US Moves to Forfeit 280 Crypto Accounts

The United States is trying to forfeit 280 cryptocurrency accounts tied to cyber-attacks on two virtual currency exchanges, which were allegedly perpetrated by North Korean threat actors.

According to a civil forfeiture complaint filed by the Justice Department yesterday, malicious actors stole millions of dollars’ worth of cryptocurrency and ultimately laundered the funds through Chinese over-the-counter (OTC) cryptocurrency traders. 

The complaint alleges that in July 2019, an actor tied to North Korea hacked a virtual currency exchange and stole over $272,000 worth of cryptocurrencies and tokens, including Proton Tokens, PlayGame tokens, and IHT Real Estate Protocol tokens.  

Stolen funds were converted into other forms of cryptocurrency in a process known as chain hopping to obfuscate the money trail. The currency was then laundered through several intermediary addresses and other virtual currency exchanges. 

It is further alleged that the hacker stole nearly $2.5m from a US company's virtual currency wallets in September 2019, then laundered it through over 100 accounts at another currency exchange.

The complaint follows related criminal and civil actions announced by the department in March this year regarding the theft of $250m in cryptocurrency through other exchange hacks by North Korean actors.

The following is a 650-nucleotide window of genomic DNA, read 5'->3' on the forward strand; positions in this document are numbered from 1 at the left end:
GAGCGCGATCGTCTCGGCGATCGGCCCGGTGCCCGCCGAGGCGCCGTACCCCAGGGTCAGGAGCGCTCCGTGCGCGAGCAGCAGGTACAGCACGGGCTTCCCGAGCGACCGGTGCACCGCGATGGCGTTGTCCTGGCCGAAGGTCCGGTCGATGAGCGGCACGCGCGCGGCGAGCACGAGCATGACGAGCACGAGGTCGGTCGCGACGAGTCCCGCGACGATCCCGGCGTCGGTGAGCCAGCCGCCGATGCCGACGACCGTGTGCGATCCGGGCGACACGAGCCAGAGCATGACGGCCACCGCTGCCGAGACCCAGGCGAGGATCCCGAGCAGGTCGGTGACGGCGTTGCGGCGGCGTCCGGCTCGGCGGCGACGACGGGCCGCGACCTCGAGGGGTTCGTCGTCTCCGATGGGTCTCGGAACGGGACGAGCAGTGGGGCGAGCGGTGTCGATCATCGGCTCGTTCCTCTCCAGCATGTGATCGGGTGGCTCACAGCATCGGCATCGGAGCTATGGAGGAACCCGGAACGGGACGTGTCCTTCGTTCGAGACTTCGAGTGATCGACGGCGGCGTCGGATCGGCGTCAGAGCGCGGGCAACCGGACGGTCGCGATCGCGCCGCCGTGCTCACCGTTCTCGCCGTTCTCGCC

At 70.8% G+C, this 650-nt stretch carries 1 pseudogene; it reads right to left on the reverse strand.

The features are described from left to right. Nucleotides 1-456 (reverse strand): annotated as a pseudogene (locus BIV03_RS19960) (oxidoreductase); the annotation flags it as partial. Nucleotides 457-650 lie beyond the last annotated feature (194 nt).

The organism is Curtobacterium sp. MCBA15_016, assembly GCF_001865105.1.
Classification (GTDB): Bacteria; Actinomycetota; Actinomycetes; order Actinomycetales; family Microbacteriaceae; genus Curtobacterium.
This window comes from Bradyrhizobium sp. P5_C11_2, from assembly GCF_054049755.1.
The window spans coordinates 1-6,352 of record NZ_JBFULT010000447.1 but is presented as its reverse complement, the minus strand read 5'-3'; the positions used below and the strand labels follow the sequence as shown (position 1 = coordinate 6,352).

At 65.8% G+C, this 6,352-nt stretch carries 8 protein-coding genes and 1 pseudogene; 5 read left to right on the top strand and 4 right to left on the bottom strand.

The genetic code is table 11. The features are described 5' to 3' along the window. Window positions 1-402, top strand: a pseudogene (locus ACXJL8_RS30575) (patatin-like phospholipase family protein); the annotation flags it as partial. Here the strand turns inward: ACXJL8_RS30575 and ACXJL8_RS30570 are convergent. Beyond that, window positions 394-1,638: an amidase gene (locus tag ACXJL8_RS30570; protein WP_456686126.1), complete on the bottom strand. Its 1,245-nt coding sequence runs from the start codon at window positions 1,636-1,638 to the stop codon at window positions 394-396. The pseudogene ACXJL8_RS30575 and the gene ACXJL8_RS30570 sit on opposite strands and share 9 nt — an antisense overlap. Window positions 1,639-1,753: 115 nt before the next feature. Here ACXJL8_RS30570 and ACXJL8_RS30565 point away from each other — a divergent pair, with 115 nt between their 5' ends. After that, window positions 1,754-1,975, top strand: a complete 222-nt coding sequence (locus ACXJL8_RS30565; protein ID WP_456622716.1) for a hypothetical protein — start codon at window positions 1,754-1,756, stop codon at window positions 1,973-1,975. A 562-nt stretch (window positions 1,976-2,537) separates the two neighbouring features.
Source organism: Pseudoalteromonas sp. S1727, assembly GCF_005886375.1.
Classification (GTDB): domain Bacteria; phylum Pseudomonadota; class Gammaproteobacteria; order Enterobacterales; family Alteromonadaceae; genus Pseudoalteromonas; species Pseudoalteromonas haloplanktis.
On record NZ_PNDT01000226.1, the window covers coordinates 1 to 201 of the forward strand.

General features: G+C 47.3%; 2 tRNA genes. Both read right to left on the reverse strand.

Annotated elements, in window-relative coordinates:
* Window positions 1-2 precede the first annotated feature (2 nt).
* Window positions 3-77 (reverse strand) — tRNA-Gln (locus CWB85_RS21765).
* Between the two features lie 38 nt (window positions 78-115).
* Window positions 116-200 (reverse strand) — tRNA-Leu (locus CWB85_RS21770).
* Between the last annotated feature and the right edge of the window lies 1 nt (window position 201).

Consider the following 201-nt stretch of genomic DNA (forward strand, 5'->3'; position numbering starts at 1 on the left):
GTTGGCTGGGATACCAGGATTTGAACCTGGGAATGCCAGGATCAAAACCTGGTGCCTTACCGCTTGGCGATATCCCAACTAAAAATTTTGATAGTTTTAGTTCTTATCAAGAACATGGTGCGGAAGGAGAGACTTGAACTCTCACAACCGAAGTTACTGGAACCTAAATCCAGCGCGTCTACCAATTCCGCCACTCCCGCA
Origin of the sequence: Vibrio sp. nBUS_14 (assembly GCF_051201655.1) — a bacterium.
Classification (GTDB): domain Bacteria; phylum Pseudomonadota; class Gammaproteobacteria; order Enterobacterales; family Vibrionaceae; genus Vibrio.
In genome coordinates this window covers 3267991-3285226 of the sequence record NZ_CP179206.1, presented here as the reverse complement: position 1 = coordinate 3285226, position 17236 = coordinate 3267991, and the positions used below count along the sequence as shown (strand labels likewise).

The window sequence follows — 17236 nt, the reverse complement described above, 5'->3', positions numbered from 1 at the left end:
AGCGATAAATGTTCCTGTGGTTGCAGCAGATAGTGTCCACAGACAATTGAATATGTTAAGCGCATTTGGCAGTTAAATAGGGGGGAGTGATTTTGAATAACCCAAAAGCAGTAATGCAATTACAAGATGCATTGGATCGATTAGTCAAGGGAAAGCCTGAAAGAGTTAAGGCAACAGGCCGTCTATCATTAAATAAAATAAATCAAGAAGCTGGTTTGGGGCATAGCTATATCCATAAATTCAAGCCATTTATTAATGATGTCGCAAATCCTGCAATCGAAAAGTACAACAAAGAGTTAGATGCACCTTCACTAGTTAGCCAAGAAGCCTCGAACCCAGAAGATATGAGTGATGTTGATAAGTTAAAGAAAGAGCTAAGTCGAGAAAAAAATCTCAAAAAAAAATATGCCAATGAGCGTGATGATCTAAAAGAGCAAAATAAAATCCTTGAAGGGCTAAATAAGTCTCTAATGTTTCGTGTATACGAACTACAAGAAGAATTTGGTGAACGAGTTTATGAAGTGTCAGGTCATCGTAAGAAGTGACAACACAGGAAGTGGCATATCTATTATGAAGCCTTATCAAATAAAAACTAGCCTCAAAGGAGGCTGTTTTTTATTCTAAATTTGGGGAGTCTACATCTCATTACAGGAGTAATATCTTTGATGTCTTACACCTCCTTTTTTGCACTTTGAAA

“Today’s action publicly exposes the ongoing connections between North Korea’s cyber-hacking program and a Chinese cryptocurrency money laundering network,” said Acting Assistant Attorney General Brian Rabbitt of the Justice Department’s Criminal Division. 

Assistant Attorney General John Demers of the Justice Department’s National Security Division said that while the forfeiture of the accounts could bring some relief to victims, it would do nothing to stop North Korea from committing cybercrimes against the financial industry. 

“Today, prosecutors and investigators have once again exemplified our commitment to attribute national security cyber-threats, to impose costs on these actors, and bring some measure of relief to victims of malicious cyber activities,” said Demers yesterday.

“Although North Korea is unlikely to stop trying to pillage the international financial sector to fund a failed economic and political regime, actions like those today send a powerful message to the private sector and foreign governments regarding the benefits of working with us to counter this threat.”

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